Redline is an upcoming auto racing title by venerable Mac software publisher Ambrosia Software. A long time in the making, Redline is shaping up to be a game you'll want to keep in your Dock, long after the likes of other, twice-as-expensive titles poof out.
Redline's been in the Ambrosia pipe since at least late 2002, although developer Jonas Echterhoff has been toiling away at it a bit longer than that. If that seems like a long time, well, it probably is. But there's nothing like getting a game just right, especially a racing game that offers players the chance to power-slide some serious asphalt-eating autos from the 1960's on up.
The elements of Redline—the keys to which were offered up to IMG for a preview test drive—are familiar to racing/driving simulation fans. This shouldn't be taken to insinuate that the execution of the game, sum total, is trite, however; in fact, the gestalt is easily greater than the sum of its parts.
Redline keeps you from groaning, "If only I hadn't Ebayed my Momo wheel." The game is designed to work well with a keyboard, satisfying racers who don't want to clamp a plastic steering wheel to their desks, although it will certainly accommodate a wheel or gamepad if that's your preference. Despite being one of those people who auctioned off my desktop gaming wheel, I found Redline to offer a high degree of driving control using the keyboard.
Perhaps the most unique aspect of Redline is how it lands somewhere between games such as Rally Shift and Racer. You can choose to play in Simulation modes, with a more demanding and realistic physics engine, or you can go for more platform-style action if realism isn't your thing. Two options are available for those drivers who prefer the latter style of gaming, Arcade and Turbo Arcade.
Arcade modes allows you to careen about like a madman with less penalty for your reckless failure to brake well before a curve, find the right line through a turn, or recover from the massive case of oversteer you bought yourself once you unlocked the Viper. Turbo Arcade speeds up the pace, but still offers you video game-style physics.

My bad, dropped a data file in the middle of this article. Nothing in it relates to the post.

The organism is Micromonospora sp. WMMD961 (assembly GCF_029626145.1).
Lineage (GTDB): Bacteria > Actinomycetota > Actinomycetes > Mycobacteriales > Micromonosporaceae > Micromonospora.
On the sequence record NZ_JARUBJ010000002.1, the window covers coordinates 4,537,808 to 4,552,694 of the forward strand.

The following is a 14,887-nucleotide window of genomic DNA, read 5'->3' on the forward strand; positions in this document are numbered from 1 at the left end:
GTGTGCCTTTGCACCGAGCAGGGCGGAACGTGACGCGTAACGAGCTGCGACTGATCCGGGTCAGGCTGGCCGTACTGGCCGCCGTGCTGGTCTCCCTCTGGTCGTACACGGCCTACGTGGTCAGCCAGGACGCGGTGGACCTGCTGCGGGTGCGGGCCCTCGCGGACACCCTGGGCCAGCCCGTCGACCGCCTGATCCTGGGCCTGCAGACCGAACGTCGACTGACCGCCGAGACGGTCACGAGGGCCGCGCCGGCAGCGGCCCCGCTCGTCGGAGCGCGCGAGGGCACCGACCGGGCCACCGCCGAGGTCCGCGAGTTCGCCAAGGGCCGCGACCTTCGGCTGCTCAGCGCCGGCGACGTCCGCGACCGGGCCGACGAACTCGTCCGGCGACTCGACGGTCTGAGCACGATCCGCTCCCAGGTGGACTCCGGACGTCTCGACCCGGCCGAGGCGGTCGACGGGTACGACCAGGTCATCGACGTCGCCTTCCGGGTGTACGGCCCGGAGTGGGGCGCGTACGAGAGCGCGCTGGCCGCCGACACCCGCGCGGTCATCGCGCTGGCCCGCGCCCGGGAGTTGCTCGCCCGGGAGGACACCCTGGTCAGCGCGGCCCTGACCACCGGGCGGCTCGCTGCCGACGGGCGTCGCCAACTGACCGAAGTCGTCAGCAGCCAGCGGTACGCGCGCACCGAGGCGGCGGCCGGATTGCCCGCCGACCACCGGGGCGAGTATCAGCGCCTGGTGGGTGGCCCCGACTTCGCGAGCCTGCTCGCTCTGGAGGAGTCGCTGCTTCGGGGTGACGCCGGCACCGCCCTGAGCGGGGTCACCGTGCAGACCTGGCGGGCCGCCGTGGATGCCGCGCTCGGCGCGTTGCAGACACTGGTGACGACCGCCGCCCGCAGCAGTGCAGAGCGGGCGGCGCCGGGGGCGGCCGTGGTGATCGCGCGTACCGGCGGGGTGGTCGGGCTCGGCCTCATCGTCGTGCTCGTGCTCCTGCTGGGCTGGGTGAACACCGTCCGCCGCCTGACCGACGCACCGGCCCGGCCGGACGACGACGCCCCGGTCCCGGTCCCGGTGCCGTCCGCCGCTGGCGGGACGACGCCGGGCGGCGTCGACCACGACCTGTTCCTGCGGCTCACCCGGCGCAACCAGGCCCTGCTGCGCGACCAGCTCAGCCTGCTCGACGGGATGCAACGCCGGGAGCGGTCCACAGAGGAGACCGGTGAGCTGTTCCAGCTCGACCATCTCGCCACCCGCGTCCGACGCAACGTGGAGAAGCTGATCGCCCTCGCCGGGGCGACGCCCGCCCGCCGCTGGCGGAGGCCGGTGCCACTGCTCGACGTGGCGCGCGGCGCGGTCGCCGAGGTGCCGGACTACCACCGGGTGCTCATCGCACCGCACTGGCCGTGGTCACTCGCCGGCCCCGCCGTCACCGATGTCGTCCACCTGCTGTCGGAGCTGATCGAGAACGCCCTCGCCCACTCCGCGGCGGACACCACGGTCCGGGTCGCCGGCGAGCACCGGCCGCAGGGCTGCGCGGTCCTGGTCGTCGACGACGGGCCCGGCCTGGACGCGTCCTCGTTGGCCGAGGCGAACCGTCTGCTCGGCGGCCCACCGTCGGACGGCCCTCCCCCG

Choosing Simulation requires more attention to your technique than either of the Arcade modes. It is difficult to win a race in Simulation mode without carefully planning your cornering, for example, whether winding around a gentle bend in a rock-walled canyon, or power sliding a 90-degree turn in the heart of a city. To some degree, using the automatic transmission helps in simulation mode, since the tranny's got the brains to shift at the right time. This won't satisfy hard-core motorists, who will choose the manual tranny, but the option for an auto slushbox is there.
Redline's game modes appear to be standard fare for a racing game. You can hop into a Quick Race, choosing to race against computer-propelled opponents. You can race against up to five computer-controlled opponents, or ride solo to practice on each track. Tracks are unlocked from the get-go; you needn't beat early tracks to try others. This is a great mode for testing different cars on different tracks, where smaller pocket rockets excel in the city environs, while the larger 8- and 12-cylinder rear-wheel-drive monsters rule in the canyons.
Another mode, called Time Trials, allows you to race against the clock. You can compare your lap times to your own personal best, or you can race against times set by other players. As explained in more detail below, Redline checks with an internet track record database to offer you a standard of comparison.
Online Multiplayer races are organized in an in-game lobby that offers chat. You can host games or join existing races. Like games that usually specialize in blood and guts, you can activate taunts to rile up your opponents. If you would rather set up a private game with friends, you can do that, too, either by IP address or choosing not to display the game in the lobby.
A fourth mode, called Challenges, offers the neophyte boy-racer a place to practice individual skills and unlock new vehicles. While this mode at first pass appears to be little more than a training module, it is actually a very good place to practice isolated skills and view videos of cars doing it right. Ultimately, it is shaping up to be a unique feature of Redline.